In any case, I remembered Chino Valley as unmemorable and it didn’t disabuse me of that impression. The most interesting things were the lack of wild creativity naming streets: 4 South, 3 South, 2 South, 1 South, then – wait for it – Center! before climbing again. Also, what appeared to be former Mormon steak houses were now automotive supply stores and Baptist churches. Stealth Baptists?

Speaking of steak houses, we’re about to go to Rod’s to meet one of the boys who lived at Peterson Hall when Mom and Dad were the first head residents. They had dinner there on their honeymoon, as did Laura.

Housekeeping note: Before leaving home, I’d thought drinking tap water at every stop would be part of this experience, and before I could make it so, Dad walked out of the bathroom with a wobbly plastic cup and said, “Williams has good water.” He’s right. It has just a slight mineral bite, but cool and sweet.

​Let this be a lesson to the author: I said we were going to Rod’s. Well, that part was true; we went to Rod’s. Perhaps only one of a few places to create romantic memories that has a large cow outside. I carry in my wallet a tiny cow from a long-ago dinner.

We park, we get out, we see “closed.” We try the door, and the sign proves true. Just as my heart sinks, Bill Williams, said boy from dorm, gets out with his lovely Ginny. You know how some couples the guy is so quiet you wonder if that’s why his wife is a walking narrative? (My hand raises here.) Or you wonder how a wife puts up with a husband’s coarseness? Well, here it is not that; Bill and Ginny are both light, fun, smart, interesting people. It’s grand to see them, and while I’m disappointed because I can’t get clinking-fork-and-reminiscing audio now, an adventure is defined as a time you don’t know what’s going to happen.

Equanimity reigns. We decide to regroup at Pine Country Café, but I don’t let the closed sign deprive me of my photos. Bill and Ginny, ladies and gentlemen:

89-90-4 Ginny and Bill Williams pose with Larry (center) in front of the famous cow outside Rod's Steakhouse in Williams, Arizona.
Courtesy Lisa Schnebly Heidinger

While I was looking forward to Rods, I perk up when Ginny says “Pine Country has wonderful pie.”

​Pie is a Larry thing, and a Northern Arizona thing. He’d said on some trip that ranchers often had pie for breakfast, because the day was going to be long and you needed to load up on calories. And Mum has said that when they were first dating, after a meal he’d ask the waitress, “What kind of pie do you have?” Sometimes he has pie on road trips, so Ginny’s remark was a verbal dove holding an olive twig that this was the perfect first meal for the trip.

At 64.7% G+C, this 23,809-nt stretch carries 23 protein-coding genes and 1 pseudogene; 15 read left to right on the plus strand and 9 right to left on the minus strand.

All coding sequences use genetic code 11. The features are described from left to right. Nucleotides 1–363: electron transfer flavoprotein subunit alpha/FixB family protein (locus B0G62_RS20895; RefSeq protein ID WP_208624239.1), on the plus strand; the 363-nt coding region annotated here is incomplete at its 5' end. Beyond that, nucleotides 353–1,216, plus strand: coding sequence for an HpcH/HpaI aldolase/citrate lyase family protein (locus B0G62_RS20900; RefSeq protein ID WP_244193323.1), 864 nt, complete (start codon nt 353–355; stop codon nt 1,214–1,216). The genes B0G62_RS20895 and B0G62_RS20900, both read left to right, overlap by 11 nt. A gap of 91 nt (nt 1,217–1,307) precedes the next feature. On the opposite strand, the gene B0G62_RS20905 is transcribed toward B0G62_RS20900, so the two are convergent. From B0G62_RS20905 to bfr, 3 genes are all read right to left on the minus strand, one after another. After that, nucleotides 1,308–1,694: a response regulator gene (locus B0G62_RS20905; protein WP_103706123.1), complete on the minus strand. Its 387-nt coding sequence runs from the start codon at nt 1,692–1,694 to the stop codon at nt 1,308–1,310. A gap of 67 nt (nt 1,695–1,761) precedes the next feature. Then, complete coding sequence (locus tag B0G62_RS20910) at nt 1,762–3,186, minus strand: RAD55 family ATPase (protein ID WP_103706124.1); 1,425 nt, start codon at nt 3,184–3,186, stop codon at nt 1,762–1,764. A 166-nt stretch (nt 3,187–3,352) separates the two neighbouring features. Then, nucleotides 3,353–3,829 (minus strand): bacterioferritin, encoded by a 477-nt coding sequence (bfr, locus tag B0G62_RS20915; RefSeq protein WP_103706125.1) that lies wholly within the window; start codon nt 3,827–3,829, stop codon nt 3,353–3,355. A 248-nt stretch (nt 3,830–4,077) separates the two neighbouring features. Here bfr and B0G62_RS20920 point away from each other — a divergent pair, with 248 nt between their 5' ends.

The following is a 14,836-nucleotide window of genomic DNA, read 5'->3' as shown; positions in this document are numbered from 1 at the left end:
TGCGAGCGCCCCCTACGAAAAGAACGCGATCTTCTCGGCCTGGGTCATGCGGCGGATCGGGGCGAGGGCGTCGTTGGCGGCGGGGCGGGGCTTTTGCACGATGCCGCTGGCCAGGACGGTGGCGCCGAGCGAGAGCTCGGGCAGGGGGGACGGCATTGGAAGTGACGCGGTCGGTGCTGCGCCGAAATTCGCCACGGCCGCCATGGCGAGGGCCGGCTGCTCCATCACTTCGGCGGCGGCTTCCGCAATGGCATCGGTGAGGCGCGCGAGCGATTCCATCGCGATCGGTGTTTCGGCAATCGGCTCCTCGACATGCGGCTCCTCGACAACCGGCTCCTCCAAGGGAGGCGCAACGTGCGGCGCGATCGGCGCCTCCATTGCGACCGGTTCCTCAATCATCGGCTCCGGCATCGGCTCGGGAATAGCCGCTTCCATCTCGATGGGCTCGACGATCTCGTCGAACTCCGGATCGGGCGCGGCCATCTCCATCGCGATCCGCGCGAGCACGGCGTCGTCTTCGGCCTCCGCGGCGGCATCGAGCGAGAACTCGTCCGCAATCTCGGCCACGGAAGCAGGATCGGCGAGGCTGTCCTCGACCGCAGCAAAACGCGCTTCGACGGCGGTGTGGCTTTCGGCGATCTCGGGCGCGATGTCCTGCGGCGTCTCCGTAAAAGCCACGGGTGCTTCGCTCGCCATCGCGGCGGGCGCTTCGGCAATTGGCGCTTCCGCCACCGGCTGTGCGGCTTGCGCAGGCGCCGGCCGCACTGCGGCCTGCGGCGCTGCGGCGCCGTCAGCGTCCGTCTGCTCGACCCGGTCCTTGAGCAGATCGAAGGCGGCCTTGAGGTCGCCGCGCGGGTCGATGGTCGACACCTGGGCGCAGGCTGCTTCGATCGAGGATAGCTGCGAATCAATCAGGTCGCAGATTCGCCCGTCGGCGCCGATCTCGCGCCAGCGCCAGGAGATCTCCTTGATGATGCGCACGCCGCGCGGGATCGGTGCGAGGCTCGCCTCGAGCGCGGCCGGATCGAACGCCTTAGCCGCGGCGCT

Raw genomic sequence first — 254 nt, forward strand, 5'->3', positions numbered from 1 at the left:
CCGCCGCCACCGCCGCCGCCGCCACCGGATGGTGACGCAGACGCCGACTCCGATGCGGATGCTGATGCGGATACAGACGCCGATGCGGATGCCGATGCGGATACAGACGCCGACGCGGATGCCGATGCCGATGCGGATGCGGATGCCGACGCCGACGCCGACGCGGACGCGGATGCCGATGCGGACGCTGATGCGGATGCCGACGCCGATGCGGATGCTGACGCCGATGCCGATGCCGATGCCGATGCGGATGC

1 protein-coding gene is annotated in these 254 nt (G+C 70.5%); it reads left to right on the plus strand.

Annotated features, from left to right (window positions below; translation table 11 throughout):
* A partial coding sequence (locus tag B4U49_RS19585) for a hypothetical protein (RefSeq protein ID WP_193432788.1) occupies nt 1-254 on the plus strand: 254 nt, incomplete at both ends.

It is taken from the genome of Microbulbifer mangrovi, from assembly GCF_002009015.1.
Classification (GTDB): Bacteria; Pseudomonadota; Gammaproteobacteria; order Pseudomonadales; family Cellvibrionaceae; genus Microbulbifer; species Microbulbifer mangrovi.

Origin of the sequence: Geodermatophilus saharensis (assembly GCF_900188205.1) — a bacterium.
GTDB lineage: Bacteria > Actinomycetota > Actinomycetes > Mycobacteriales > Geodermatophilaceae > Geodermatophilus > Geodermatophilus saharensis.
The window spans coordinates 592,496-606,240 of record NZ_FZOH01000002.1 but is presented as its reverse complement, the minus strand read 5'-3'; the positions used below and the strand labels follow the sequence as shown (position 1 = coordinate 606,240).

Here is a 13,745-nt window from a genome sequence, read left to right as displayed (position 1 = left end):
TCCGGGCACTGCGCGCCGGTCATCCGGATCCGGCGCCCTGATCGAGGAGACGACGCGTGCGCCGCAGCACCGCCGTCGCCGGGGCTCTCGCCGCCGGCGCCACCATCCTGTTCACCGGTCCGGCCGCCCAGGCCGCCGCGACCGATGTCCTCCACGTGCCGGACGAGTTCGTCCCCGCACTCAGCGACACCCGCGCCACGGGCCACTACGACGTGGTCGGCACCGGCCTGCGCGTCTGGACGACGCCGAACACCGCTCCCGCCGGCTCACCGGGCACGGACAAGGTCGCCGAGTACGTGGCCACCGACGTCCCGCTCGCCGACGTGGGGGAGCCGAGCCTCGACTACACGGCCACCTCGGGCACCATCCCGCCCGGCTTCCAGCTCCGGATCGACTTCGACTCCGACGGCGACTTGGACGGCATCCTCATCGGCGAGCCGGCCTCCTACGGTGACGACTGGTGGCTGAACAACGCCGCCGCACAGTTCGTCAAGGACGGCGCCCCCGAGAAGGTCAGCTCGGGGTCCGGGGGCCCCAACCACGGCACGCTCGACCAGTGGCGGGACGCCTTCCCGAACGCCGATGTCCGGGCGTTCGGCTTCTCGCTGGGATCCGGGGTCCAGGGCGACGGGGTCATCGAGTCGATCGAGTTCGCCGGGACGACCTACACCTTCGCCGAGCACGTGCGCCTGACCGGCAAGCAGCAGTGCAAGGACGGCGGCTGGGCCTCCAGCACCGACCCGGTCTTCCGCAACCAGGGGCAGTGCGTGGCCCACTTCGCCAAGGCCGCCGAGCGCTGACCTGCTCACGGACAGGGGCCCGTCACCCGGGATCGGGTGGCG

​It was also the first sponsored event, first 90th birthday gift of the trip. They had pledged this meal last fall!

​Service was swift, happy diners everywhere, and truly great conversation. I believe when we’re with someone we met at a certain time in our lives, part of us becomes that age again. So we are all grownups, and we know things, but there’s also the fraternity kid who moved into the dorm his junior year, and the me he babysat, and the Larry who did room inspections and knew Bill to be upstanding enough to trust.

By the way, while I think of him every time I see his mountain, he is not a direct descendent of that Bill Williams. That must be because someone else needs those bragging rights to be okay, and he doesn’t. He’s got it all already.

​Daddy’s always lived the “get what you can’t get somewhere else” credo for road trip restaurants, even down to a cheese-and-onion sandwich in Colorado City that turned out not to be a slice of American with a cold white onion, but grilled and gooey and full of caramelized strands. So after my egg white omelet, I go for Hawaiian Delight pie. If any of you has ever seen this before I’ll give you a dollar when I get home. It’s whipped and creamy and decadent and tastes faintly of peach and nutmeg. It’s heaven. Many of you know I am not the person to say “what kind of pie do you have?” and how fully I’m immersing myself in this adventure.

89-90-5 Hawaiian Delight pie from Pine Country Cafe.
Courtesy Lisa Schnebly Heidinger

​We parted about seven and stopped at a Circle K to get cups for this morning; the room has WiFi, a microwave and a bed but not coffee, so we figured we could make instant were there cups. When I bring the empties to the counter because there’s no decaf, one of the clerk leaps to brew some, assuring us it won’t be a minute, while the other gives us one free for waiting.

​We go to bed. ​We wake up around 11 with headaches. ​We take Tylenol. ​We hear one train. We smile. We sleep.

The 89-90 Trip
This story is part of The 89-90 Trip, a travel-series written in the field by Lisa Schnebly-Heidinger as she takes her father north on U.S. Highway 89, celebrating his 90th birthday by revisiting the memories of a lifetime.